Dredg­ing to boost ca­pac­ity too costly


Austin American-Statesman - - THE SECOND FRONT - A Jay JAN­NER / AMER­I­CAN-STATES­MAN ‘This thing is pretty wide open in my es­ti­ma­tion.’ Rep. David Simp­son Con­tact Asher Price at 445-3643. Con­tact Tim Ea­ton at 445-3631.

as un­solv­able as ever.

Texas started build­ing reser­voirs around 1900. To­day, the state water devel­op­ment board counts 188 ma­jor reser­voirs, ones with a built ca­pac­ity of at least 5,000 acre-feet apiece.

On pa­per at least, those ma­jor reser­voirs can hold about 35.4 mil­lion acre-feet in Texas ter­ri­tory. (Some reser­voirs strad­dle Texas and other states or Mex­ico.) About half of that ca­pac­ity was built be­tween 1960 and 1980 dur­ing a reser­voir build­ing binge af­ter the 1950s drought.

But tak­ing sed­i­men­ta­tion into ac­count, the cur­rent es­ti­mate for the ca­pac­ity of those reser­voirs is 32.9 mil­lion acrefeet, a num­ber that will steadily de­cline.

The 2012 state water plan es­ti­mates that Texas reser­voirs lose be­tween 66,000 and 128,000 acre-feet of water stor­age ca­pac­ity a year due to sed­i­men­ta­tion — enough water to serve all the wash­ing, bathing and land­scap­ing de­mands of at least 200,000 homes.

Lake Buchanan has lost about 12 per­cent of its ca­pac­ity since it was com­pleted in 1939, when it was rated at 992,000 acrefeet. To­day its ca­pac­ity is 875,566 acre-feet.

Lake Travis has col­lected less sed­i­ment — by virtue of be­ing down­stream of Lake Buchanan and sep­a­rated from that sed­i­ment-catch­ing lake by a dam — los­ing roughly 3 per­cent of its ca­pac­ity to sed­i­men­ta­tion over about 60 years.

Far from mea­sur­ing chang­ing depths with tools such as a string and an­chor, re­searchers with the state water devel­op­ment board now con­duct oc­ca­sional sur­veys by mea­sur­ing the way sound trav­els un­der­wa­ter. Acous­tic de­vices can mea­sure water depth, cur­rents and sed­i­ment buildup.

The most com­monly used tech­nique is a depth sounder, which mea­sures the round-trip travel time for an acous­tic pulse sent out and then re­turn­ing to the water’s sur­face.

The tech­nique has led to rafts of data, So­lis said: “We now have much bet­ter abil­ity to mea­sure the vol- ef­forts fell short, and Straus eas­ily cruised back to power with only 15 mem­bers op­pos­ing him.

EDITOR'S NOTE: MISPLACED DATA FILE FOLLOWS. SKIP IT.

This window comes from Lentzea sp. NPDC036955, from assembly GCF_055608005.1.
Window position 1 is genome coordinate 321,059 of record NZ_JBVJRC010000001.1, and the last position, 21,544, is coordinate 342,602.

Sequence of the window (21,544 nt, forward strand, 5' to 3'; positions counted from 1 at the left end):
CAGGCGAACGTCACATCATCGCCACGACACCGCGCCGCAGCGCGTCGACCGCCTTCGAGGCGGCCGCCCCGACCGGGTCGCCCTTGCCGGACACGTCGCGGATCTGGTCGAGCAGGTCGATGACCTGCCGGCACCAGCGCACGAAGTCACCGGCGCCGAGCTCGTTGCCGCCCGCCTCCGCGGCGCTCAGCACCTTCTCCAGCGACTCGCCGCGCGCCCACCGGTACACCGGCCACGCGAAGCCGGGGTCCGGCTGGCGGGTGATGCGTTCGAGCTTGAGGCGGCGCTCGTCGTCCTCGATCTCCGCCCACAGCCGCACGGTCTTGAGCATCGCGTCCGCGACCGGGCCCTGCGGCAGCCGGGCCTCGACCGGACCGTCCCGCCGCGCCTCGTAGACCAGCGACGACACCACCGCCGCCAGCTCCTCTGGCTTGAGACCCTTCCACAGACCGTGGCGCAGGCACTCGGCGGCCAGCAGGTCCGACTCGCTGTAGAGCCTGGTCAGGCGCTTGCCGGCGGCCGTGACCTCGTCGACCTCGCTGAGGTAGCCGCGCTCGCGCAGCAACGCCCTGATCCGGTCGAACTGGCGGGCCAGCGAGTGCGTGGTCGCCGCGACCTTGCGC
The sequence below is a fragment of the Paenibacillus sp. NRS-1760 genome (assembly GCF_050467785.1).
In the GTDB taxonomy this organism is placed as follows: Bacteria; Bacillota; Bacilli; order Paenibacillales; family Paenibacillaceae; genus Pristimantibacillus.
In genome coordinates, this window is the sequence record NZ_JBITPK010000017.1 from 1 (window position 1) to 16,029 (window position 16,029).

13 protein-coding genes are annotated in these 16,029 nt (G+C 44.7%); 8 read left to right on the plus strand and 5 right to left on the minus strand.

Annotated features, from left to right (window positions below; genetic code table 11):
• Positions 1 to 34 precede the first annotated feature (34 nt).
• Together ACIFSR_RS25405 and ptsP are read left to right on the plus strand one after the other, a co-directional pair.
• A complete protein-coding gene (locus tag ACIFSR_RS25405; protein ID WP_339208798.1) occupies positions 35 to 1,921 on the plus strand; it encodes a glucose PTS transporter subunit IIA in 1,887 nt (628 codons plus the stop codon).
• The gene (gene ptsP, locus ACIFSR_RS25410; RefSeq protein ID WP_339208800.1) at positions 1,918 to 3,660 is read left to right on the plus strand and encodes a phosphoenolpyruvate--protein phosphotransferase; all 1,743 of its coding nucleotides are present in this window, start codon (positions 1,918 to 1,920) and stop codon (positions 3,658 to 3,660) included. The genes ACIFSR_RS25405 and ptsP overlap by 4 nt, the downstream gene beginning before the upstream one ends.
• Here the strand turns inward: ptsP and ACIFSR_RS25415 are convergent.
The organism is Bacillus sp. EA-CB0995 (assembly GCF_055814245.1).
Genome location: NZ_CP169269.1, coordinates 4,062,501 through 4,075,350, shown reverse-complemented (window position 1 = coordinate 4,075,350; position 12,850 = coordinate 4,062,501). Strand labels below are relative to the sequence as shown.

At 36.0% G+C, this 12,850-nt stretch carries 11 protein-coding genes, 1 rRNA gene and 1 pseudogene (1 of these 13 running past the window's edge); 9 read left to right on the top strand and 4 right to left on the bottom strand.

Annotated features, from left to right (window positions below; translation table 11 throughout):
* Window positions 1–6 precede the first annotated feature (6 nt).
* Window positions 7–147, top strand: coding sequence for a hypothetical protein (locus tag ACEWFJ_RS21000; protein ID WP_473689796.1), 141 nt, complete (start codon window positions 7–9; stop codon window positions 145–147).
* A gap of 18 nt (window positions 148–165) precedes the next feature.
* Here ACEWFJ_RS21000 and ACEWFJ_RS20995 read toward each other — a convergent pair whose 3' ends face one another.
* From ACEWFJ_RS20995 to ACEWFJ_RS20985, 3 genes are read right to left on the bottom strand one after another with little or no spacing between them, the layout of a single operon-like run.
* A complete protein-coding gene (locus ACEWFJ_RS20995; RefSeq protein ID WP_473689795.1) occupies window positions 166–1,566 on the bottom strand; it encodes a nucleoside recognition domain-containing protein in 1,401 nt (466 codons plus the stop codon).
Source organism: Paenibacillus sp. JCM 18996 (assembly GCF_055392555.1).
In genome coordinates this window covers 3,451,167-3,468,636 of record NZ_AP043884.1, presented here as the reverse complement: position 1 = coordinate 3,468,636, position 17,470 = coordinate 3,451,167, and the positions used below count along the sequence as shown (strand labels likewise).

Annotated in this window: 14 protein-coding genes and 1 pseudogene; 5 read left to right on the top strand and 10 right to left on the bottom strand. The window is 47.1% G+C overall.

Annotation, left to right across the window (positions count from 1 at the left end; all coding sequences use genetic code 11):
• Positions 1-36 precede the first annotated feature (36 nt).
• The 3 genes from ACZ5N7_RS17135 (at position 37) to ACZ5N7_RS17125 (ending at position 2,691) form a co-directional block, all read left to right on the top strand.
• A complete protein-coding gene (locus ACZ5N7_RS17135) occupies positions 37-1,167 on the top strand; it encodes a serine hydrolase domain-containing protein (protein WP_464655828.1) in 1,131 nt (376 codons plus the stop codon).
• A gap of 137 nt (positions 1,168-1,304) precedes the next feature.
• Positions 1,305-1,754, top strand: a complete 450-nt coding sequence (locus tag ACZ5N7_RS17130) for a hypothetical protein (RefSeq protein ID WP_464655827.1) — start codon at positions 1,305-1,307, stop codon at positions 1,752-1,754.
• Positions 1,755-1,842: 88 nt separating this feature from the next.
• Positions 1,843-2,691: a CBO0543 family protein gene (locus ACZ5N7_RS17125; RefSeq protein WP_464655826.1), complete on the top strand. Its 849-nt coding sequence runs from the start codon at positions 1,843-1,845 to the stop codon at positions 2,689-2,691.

Last ses­sion, vot­ers sent a record num­ber of Repub­li­cans to the House, where 101 of the body’s 150 mem­bers were Repub­li­cans, a su­per­ma­jor­ity that could act with­out the votes of Democrats. Some con­ser­va­tives hoped 2011 was the year to top­ple Straus, who was elected by a coali­tion of Repub­li­cans and Democrats. This Novem­ber, Repub­li­cans lost ground, win­ning 95 House seats.

Cathie Adams, pres­i­dent of the con­ser­va­tive Texas Ea­gle Fo­rum and one of the peo­ple umes of our reser­voirs.”

What might seem like an ob­vi­ous so­lu­tion — dredg­ing of the lake bot­toms — is im­prac­ti­cal and cost pro­hib­i­tive.

Dredg­ing is so ex­pen­sive be­cause of the in­ten­sity of la­bor and ma­chin­ery, the per­mit­ting in­volved, the mas­sive mov­ing of ma­te­rial, and the spe­cial dis­posal of waste that when stirred up might be deemed haz­ardous be­cause of old agri­cul­tural chem­i­cals like DDT, said James Kowis, water sup­ply strate­gist for the Lower Colorado River Author­ity.

“Most peo­ple liv­ing around the lake won’t want you to dis­pose of (dredged-up ma­te­rial) any­where near them,” he said.

The LCRA es­ti­mates that dredg­ing Lake Buchanan would cost at least $17,000 an acre-foot. “Our ratepay­ers wouldn’t be very happy spend­ing that kind of money per acre-foot,” Kowis said.

The next most ex­pen­sive way to de­velop water — de­sali­na­tion — costs $2,890 an acre-foot. Cut­ting de­mand by en­cour­ag­ing con­ser­va­tion, the cheap­est way to im­prove water sup­plies, costs only $450 an acre-foot. spear­head­ing an ef­fort to re­move Straus from power, said she be­lieves this time will be dif­fer­ent. There is more mo­men­tum in con­ser­va­tive cir­cles th­ese days, she said.

“Time has al­lowed more ed­u­ca­tion of the grass roots,” Adams said in an email. She added that con­ser­va­tives aren’t happy with Straus and the way he led the House last ses­sion. Par­tic­u­larly, she said, con­ser­va­tives wanted a balanced bud­get with­out ac­count­ing gim­micks, pas­sage of the bill to ban sanc­tu­ary cities and pas­sage of Simp­son’s “ag­gres­sive pat­down” bill that Straus said in 2011 would make Texas look like a “laugh­ing­stock.”

“The vot­ers are rest­less. They want no more ex­cuses,” Adams said. “No more go-along-to-geta­long kind of government in Austin.”

Lake Travis has col­lected less sed­i­ment than Lake Buchanan be­cause it’s down­stream and sep­a­rated by a dam. Lake Travis has lost roughly 3 per­cent of its ca­pac­ity to sed­i­men­ta­tion over 60 years.

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